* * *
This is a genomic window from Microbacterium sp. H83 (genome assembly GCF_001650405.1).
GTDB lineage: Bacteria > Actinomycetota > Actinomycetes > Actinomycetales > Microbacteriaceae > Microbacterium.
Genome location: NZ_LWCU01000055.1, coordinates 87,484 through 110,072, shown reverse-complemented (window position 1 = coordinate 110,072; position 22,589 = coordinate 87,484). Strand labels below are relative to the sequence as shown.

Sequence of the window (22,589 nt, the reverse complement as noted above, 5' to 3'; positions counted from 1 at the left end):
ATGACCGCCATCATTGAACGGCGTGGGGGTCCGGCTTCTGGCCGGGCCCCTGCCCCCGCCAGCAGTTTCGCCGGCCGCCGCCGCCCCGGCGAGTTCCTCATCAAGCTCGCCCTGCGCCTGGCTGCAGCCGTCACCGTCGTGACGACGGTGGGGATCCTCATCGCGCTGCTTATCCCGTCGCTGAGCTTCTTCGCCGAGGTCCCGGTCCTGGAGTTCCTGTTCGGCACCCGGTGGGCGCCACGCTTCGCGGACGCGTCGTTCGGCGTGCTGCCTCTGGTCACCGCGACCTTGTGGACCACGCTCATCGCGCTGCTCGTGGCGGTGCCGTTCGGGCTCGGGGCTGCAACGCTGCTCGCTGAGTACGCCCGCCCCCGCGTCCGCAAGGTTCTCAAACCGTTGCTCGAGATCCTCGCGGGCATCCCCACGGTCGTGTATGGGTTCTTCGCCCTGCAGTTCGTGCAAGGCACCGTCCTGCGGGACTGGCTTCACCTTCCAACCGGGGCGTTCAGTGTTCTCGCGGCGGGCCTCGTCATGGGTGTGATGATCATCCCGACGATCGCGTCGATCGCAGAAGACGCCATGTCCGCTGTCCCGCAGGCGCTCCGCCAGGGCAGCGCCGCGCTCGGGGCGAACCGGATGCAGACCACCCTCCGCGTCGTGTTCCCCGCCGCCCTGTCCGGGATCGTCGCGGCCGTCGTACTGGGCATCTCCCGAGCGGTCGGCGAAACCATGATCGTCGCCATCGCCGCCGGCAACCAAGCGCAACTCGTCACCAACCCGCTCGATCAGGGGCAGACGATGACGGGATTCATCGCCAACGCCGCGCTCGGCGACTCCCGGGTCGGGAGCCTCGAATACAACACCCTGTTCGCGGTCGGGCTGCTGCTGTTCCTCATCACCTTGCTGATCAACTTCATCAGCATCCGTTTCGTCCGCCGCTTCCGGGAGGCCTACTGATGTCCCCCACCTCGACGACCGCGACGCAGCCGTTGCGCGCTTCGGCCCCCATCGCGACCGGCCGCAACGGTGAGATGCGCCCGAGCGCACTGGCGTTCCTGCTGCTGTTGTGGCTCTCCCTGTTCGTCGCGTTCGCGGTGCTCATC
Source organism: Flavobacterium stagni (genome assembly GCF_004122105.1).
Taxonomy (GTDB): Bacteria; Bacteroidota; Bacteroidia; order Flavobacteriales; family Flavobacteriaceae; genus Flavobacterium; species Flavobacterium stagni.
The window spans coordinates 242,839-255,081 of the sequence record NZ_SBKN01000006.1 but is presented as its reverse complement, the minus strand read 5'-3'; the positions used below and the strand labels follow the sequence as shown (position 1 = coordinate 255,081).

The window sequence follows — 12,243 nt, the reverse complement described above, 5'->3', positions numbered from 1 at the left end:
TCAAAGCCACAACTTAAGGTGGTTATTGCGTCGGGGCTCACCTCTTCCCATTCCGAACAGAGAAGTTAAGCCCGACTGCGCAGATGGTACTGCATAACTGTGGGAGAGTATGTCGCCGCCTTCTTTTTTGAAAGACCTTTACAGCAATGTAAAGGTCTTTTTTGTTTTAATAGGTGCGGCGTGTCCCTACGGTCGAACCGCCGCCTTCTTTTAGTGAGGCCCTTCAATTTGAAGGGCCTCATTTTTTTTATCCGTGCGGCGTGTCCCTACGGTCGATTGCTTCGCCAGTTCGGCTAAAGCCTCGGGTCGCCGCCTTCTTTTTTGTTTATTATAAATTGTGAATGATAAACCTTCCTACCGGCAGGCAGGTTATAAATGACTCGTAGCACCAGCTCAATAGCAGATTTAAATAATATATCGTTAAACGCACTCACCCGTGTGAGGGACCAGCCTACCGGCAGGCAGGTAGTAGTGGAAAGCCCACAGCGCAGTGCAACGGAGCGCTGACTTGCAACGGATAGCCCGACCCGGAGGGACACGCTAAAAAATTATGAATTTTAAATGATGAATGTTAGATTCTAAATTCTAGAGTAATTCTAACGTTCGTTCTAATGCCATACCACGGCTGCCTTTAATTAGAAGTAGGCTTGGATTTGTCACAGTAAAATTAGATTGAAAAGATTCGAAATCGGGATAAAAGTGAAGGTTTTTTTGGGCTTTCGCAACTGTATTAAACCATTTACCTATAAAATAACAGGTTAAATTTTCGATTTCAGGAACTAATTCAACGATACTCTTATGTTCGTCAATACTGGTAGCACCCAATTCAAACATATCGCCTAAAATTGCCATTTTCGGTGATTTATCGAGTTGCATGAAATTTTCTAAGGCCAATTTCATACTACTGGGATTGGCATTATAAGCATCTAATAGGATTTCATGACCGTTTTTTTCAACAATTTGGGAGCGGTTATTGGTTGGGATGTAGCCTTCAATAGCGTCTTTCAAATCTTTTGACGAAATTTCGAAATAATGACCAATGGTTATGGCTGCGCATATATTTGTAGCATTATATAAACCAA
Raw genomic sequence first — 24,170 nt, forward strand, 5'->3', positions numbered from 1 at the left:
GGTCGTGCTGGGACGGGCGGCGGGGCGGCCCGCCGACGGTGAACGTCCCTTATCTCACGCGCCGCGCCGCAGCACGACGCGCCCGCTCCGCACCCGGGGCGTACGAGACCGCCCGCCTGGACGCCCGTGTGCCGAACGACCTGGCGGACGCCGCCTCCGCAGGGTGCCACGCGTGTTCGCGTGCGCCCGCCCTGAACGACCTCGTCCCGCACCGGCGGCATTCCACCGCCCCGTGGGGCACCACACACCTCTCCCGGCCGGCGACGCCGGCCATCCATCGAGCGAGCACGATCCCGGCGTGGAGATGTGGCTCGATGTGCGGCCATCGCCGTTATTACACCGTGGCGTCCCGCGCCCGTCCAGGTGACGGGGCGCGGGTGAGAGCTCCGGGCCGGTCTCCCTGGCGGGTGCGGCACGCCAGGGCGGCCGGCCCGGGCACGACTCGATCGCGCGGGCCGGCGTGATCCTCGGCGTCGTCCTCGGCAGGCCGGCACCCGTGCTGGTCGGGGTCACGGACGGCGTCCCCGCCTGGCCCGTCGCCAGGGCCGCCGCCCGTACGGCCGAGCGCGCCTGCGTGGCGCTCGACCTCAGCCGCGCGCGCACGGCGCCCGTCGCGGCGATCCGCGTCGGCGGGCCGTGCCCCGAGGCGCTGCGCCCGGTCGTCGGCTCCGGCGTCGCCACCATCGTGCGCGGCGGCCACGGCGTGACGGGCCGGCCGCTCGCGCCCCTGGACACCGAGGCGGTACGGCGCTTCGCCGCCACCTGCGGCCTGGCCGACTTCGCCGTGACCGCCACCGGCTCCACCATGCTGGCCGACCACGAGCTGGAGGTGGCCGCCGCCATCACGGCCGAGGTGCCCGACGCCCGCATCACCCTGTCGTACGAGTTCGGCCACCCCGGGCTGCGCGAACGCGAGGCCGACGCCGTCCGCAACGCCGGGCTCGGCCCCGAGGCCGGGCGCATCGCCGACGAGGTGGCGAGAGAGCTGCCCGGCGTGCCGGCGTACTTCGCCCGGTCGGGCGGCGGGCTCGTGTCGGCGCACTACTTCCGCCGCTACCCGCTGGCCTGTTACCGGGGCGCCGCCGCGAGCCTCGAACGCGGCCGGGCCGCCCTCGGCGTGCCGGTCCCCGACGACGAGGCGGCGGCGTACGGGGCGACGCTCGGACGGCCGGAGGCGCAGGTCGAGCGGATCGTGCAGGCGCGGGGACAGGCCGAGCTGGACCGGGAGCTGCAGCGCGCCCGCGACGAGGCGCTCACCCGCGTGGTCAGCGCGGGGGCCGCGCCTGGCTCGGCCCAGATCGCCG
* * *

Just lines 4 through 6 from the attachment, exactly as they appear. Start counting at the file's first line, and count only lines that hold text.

Sequence of the window (22,589 nt, the reverse complement as noted above, 5' to 3'; positions counted from 1 at the left end):
ATGACCGCCATCATTGAACGGCGTGGGGGTCCGGCTTCTGGCCGGGCCCCTGCCCCCGCCAGCAGTTTCGCCGGCCGCCGCCGCCCCGGCGAGTTCCTCATCAAGCTCGCCCTGCGCCTGGCTGCAGCCGTCACCGTCGTGACGACGGTGGGGATCCTCATCGCGCTGCTTATCCCGTCGCTGAGCTTCTTCGCCGAGGTCCCGGTCCTGGAGTTCCTGTTCGGCACCCGGTGGGCGCCACGCTTCGCGGACGCGTCGTTCGGCGTGCTGCCTCTGGTCACCGCGACCTTGTGGACCACGCTCATCGCGCTGCTCGTGGCGGTGCCGTTCGGGCTCGGGGCTGCAACGCTGCTCGCTGAGTACGCCCGCCCCCGCGTCCGCAAGGTTCTCAAACCGTTGCTCGAGATCCTCGCGGGCATCCCCACGGTCGTGTATGGGTTCTTCGCCCTGCAGTTCGTGCAAGGCACCGTCCTGCGGGACTGGCTTCACCTTCCAACCGGGGCGTTCAGTGTTCTCGCGGCGGGCCTCGTCATGGGTGTGATGATCATCCCGACGATCGCGTCGATCGCAGAAGACGCCATGTCCGCTGTCCCGCAGGCGCTCCGCCAGGGCAGCGCCGCGCTCGGGGCGAACCGGATGCAGACCACCCTCCGCGTCGTGTTCCCCGCCGCCCTGTCCGGGATCGTCGCGGCCGTCGTACTGGGCATCTCCCGAGCGGTCGGCGAAACCATGATCGTCGCCATCGCCGCCGGCAACCAAGCGCAACTCGTCACCAACCCGCTCGATCAGGGGCAGACGATGACGGGATTCATCGCCAACGCCGCGCTCGGCGACTCCCGGGTCGGGAGCCTCGAATACAACACCCTGTTCGCGGTCGGGCTGCTGCTGTTCCTCATCACCTTGCTGATCAACTTCATCAGCATCCGTTTCGTCCGCCGCTTCCGGGAGGCCTACTGATGTCCCCCACCTCGACGACCGCGACGCAGCCGTTGCGCGCTTCGGCCCCCATCGCGACCGGCCGCAACGGTGAGATGCGCCCGAGCGCACTGGCGTTCCTGCTGCTGTTGTGGCTCTCCCTGTTCGTCGCGTTCGCGGTGCTCATC
Source organism: Flavobacterium stagni (genome assembly GCF_004122105.1).